It’s not the gangbuster the first issue was, but the elements
are now in place to make subsequent issues just
incredible.

General Information

Title: Supreme Power #2

Author: J. Michael Straczynski

Illustrator: Gary Frank

Original Publication Date: September 10, 2003

Cover Price: $2.99 US, $4.75 Can

Premise

Last issue, we met Hyperion and Blur. This issue, Mark
goes to normal
school, while we learn the origins of the rest of the team.

High Point

“I don’t think this part was covered in my biology lessons.”
The line
is hilarious, and the facial expression is a perfect match to
it.

Low Point

I don’t see how the gem would go from the palm to the
back of the
hand given the set-up.

The Scores

The originality of this issue wanes a bit. It’s all
set-up,
so we’re seeing adaptations of the origins of the JLA, and
some of
them (such as Nighthawk) are pretty much the same down
to the letter.
Tying most of the origins into Mark’s is a nice touch,
though. Mark’s
story has some nice twists to it, with a use of X-ray vision
that
isn’t what you normally see. (He’s not looking at the girl’s
locker
room, after all. In fact, we’ve had no indication that he’s
even
capable of being attracted to humans of either gender.) I
give it 4
out of 6.

The artwork is still spectacular, particularly the
mix of
colour with black and white in one of the origins. I give it 6
out of
6.

The story is a lot of set-up, with plot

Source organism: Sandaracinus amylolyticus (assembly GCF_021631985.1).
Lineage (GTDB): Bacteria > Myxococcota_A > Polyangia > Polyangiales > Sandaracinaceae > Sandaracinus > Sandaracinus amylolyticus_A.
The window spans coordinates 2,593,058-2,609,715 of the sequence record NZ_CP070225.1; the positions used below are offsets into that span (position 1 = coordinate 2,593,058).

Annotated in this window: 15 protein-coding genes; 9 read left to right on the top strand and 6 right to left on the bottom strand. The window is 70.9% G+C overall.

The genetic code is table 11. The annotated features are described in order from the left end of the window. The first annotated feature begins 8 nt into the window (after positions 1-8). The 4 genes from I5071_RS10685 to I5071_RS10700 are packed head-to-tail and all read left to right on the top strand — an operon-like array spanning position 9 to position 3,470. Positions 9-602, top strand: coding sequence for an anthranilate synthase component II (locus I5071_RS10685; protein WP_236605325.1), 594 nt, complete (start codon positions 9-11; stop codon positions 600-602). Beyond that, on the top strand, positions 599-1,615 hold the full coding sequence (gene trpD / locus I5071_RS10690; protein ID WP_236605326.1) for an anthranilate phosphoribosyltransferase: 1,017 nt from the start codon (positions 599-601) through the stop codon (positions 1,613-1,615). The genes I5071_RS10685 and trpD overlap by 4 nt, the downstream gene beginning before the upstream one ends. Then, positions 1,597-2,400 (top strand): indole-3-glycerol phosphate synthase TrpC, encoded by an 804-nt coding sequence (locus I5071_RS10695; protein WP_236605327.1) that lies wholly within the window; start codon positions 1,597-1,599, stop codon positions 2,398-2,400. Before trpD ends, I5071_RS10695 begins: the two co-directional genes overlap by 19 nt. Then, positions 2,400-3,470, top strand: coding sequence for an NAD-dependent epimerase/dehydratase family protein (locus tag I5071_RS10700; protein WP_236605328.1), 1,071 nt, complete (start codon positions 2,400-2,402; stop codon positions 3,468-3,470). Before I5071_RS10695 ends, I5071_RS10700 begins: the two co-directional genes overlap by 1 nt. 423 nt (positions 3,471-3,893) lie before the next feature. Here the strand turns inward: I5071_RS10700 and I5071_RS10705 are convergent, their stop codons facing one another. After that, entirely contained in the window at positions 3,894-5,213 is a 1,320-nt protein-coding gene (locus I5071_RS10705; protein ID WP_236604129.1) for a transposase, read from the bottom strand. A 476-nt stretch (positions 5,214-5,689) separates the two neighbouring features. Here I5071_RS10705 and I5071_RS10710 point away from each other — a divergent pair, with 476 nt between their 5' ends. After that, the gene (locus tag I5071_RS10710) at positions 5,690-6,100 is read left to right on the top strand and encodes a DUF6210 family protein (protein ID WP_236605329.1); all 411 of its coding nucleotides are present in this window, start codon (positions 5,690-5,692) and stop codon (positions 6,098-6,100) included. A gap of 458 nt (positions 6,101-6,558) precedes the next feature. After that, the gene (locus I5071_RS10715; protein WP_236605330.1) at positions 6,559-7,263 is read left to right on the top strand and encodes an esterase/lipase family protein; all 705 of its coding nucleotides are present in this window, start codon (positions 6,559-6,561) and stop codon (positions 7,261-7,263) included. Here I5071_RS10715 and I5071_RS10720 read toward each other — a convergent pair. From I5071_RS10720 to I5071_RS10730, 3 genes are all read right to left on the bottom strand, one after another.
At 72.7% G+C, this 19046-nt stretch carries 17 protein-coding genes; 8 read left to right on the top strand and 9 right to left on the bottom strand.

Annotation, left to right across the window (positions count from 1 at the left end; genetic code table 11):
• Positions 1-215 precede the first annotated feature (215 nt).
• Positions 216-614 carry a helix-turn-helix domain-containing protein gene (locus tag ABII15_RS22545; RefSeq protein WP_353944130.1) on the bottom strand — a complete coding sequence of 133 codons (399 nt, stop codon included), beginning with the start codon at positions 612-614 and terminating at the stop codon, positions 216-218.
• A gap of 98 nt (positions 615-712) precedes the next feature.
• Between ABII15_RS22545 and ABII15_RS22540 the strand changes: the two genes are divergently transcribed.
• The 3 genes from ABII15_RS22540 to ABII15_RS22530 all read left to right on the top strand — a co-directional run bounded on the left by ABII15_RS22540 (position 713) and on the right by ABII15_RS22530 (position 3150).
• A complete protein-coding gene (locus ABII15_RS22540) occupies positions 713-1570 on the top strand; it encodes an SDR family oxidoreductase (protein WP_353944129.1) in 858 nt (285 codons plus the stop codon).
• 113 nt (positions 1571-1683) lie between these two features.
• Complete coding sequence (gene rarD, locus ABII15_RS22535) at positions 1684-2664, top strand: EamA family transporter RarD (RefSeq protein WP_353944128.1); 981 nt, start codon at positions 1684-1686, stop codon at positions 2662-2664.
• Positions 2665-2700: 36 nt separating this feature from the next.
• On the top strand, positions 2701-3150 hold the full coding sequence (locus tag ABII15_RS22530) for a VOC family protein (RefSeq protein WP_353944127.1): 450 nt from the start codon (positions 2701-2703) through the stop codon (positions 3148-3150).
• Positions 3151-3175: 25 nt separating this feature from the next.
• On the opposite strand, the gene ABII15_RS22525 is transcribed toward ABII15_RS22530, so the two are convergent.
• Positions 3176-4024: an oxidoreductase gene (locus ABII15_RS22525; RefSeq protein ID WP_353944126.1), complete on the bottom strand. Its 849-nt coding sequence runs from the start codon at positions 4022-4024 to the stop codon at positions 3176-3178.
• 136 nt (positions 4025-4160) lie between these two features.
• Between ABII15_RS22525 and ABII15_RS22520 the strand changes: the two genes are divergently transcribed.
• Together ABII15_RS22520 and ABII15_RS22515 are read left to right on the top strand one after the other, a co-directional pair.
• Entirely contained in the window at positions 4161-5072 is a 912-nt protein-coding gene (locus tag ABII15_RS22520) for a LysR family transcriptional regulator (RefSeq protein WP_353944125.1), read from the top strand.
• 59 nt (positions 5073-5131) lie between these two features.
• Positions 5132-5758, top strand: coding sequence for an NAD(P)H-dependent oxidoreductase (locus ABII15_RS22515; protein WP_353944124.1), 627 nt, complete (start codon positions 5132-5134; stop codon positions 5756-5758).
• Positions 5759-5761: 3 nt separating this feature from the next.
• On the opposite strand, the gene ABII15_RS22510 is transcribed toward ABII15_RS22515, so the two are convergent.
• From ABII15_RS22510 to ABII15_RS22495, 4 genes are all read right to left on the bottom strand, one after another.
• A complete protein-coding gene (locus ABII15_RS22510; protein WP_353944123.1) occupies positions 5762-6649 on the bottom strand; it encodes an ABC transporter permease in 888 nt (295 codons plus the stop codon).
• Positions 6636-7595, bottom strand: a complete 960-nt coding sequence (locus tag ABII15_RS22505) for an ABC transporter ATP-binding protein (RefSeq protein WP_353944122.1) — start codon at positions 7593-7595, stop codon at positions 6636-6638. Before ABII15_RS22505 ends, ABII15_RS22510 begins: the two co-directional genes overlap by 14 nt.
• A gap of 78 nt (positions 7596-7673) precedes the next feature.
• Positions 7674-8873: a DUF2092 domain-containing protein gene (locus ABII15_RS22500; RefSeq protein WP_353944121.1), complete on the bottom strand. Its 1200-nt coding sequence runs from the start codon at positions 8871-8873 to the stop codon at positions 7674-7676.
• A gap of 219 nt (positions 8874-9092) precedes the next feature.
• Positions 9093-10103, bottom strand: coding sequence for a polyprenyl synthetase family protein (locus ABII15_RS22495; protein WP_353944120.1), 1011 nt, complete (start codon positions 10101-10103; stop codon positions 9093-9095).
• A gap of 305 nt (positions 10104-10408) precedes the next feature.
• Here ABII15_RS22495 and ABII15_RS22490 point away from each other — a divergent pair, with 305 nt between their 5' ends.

developments
restricted to two of the stories. (Mark and number four.)
Like the
first issue, it sets up a lot of potential for future plotlines, but
they’re not being told yet. I give it 4 out of 6.



The characterization is limited by the huge
cast of side
characters, and the small moments we see for each of the
main
characters. Mark and number four are the only major
players we learn
about. I give it 4 out of 6.

The emotional response is still high, despite
the rapid scene
changes, but that’s mainly due to an interest in the origins
of the
team. It reads very well once, but I suspect the middle
portions will
weaken considerably on future re-reads. This is a review
of a first
reading, though, so I give it 5 out of 6.

The flow is hampered by the rapid changes to
scenes that are
only loosely connected at this point. We know they are
consequences
of the events of the first issue, but that’s all we know. The
transitions are abrupt, and there’s nothing Gary Frank can
do to fix
them. I give it 4 out of 6.

Overall, it’s a good issue, despite the flaws.
The entire
team is being built from scratch, and these heroes will be
expected to
have origin stories. This is the issue that delivers the core
of
these origins, so that future issues can move on to bigger
and better
things. It’s very significant, but I don’t get the impression
that
I’ll want to go back and re-read it very often. I give it 4 out
of
6.

In total, Supreme Power #2 receives 31 out of
42.